Eating mindfully is just as effective as adhering to nutrition-based guidelines in reducing weight and blood sugar levels in adults with Type 2 diabetes, a new study at Ohio State University suggests.
In a comparison study of the effectiveness of the two types of behavioral interventions, participants lost about the same amount of weight – an average of between 3 1/2 and 6 pounds – and lowered their long-term blood sugar levels significantly after three months.
One treatment group followed an established diabetes self-management education program, with a strong emphasis on nutrition information. The other group was trained in mindful meditation and a mindful approach to food selection and eating. Both interventions, involving weekly group meetings, also recommended physical activity.
“The more traditional …
Oct 27, 2012
I’d gone into therapy during my sophomore year in college, and remember the day I brought up my current prime-time fixation: how to stop binge eating. No matter how committed I felt to my newest diet plan, I kept blowing it each day, and mercilessly judged myself for being out of control. When I wasn’t obsessing on how I might concoct a stricter, more dramatic weight-loss program, I was getting caught up in food cravings.
My therapist listened quietly for a while, and then asked a question that has stayed with me ever since: “When you are obsessing about eating, what are you feeling in your body?” As my attention shifted, …
Oct 13, 2012
We all know about mindful eating: Don’t do anything else, like reading or watching TV. Take your time, really experience the sensations of lifting food to your mouth, putting it inside, chewing, swallowing. Notice the thoughts and feelings you have.
I have to confess I don’t do it very often. Last week I only really ate mindfully twice, and that’s because we undertook to eat mindfully at least twice as part of a meditation class. And it was actually quite hard to restrain myself from reading while eating. It’s quite a powerful habit!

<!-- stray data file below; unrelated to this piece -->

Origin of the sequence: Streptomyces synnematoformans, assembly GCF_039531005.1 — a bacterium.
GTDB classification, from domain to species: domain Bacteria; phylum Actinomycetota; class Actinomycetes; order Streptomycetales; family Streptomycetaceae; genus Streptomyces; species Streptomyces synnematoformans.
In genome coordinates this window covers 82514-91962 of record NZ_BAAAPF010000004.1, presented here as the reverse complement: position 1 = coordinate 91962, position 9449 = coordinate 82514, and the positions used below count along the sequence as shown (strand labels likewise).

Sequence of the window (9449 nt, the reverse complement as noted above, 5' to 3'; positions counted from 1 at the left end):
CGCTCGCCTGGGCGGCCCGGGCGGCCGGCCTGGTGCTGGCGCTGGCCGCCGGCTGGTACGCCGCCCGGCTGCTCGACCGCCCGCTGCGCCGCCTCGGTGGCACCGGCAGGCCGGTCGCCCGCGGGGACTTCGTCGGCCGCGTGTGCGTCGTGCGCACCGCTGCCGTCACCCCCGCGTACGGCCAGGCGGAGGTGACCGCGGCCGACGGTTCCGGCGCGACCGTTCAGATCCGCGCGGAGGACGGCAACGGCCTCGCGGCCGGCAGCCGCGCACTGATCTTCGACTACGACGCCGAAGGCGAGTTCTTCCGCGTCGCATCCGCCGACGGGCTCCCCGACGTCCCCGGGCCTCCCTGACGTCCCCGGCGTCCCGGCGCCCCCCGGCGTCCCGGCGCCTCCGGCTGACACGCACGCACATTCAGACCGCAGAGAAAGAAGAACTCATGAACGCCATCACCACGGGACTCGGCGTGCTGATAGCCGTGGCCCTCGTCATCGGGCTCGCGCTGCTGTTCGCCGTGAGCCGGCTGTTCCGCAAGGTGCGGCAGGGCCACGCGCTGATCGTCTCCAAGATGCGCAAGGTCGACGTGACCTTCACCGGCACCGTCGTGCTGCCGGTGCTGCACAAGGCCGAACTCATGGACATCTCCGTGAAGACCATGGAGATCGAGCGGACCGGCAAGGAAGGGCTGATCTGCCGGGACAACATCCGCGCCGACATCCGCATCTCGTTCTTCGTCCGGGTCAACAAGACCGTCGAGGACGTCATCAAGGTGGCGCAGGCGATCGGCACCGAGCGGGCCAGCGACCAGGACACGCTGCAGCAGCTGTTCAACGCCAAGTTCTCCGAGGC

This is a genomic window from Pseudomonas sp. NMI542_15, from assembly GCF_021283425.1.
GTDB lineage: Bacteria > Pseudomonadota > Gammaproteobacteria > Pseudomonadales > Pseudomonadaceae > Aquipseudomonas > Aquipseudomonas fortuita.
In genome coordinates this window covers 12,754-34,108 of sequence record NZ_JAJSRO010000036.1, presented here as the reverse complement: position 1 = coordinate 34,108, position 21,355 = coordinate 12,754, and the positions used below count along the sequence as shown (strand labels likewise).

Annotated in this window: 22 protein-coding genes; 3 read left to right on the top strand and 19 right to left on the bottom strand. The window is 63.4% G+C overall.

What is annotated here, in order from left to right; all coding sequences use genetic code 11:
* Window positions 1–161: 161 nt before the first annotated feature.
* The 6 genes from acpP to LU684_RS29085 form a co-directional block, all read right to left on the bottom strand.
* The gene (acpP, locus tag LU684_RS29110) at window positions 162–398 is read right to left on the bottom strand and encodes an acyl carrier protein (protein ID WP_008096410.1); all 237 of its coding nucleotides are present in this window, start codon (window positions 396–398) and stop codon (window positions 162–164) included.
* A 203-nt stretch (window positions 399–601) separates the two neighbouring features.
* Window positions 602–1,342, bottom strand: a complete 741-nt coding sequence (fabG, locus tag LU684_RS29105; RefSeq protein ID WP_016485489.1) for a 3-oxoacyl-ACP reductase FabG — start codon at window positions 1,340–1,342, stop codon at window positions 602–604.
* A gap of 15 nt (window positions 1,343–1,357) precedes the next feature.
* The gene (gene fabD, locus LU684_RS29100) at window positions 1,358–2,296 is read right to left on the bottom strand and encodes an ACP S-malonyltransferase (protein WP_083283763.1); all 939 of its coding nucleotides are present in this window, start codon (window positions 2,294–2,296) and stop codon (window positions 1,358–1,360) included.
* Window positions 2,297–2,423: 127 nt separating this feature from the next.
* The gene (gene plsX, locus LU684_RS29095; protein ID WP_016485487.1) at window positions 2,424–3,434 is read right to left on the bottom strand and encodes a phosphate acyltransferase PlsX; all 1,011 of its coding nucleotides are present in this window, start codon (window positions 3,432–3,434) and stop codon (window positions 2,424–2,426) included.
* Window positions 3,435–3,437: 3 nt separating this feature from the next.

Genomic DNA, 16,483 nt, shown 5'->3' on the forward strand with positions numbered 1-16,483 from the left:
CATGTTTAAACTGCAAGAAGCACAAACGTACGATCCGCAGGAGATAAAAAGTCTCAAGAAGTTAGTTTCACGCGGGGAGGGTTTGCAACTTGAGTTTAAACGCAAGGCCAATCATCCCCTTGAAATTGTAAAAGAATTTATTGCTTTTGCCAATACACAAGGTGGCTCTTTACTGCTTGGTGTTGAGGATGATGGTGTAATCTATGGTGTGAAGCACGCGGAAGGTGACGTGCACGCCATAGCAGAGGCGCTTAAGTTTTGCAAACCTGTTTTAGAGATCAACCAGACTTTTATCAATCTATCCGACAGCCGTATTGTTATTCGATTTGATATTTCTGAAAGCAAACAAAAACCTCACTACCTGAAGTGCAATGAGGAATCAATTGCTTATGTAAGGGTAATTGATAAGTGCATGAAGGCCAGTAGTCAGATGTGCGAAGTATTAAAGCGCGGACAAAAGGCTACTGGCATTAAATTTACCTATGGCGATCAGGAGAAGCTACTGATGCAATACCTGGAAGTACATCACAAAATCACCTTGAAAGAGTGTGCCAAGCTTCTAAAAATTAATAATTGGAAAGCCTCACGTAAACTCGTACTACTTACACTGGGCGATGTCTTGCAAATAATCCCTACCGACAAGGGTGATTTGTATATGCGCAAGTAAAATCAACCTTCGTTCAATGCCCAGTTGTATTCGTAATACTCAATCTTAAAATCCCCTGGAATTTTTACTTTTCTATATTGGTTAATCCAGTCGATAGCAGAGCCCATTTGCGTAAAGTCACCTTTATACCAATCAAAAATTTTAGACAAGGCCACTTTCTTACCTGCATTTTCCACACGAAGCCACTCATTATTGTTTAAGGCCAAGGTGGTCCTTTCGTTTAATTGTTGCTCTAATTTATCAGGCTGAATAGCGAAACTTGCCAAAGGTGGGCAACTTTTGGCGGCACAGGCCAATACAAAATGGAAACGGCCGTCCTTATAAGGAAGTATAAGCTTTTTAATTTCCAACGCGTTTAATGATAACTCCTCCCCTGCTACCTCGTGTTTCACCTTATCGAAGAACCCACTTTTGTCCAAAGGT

But an interesting thing I’ve been doing over the last couple of weeks is being mindful of hunger.
Aug 14, 2012
In our fast-paced world it seems everyone’s stressed, hassled, and exhausted, so it’s a good thing that August 15, 2012 has been declared National Relaxation Day.
When they think about relaxing, most people would tend to hit upon rather conventional things, like soaking in the bath, having a glass of wine at the end of the evening, or watching a movie. But those things are temporary fixes that don’t lead to long-term change. Instead, I’d like to suggest five habits that can be cultivated and practiced every day. These are skills that can become a permanent part of the way you function in your daily life, and bring you long …
Wildmind Meditation News
Aug 09, 2012
Jill Suttie, Yes Magazine: How can increasing your awareness of tasting, craving, and satisfaction be a tool for healthier eating? Here’s what psychologists have to say.
Deborah Hill used to think she was skinny. Her 5 foot 9 inch frame could take on a lot of weight without making her look out of shape. But last year she was shocked to discover that she weighed over 210 pounds, which classified her as medically obese.
“It was just crazy,” says Hill. “I’d never had a problem with weight.”
Hill is one of a growing number of Americans—over 35 percent, according to the Center for Disease Control—who are considered …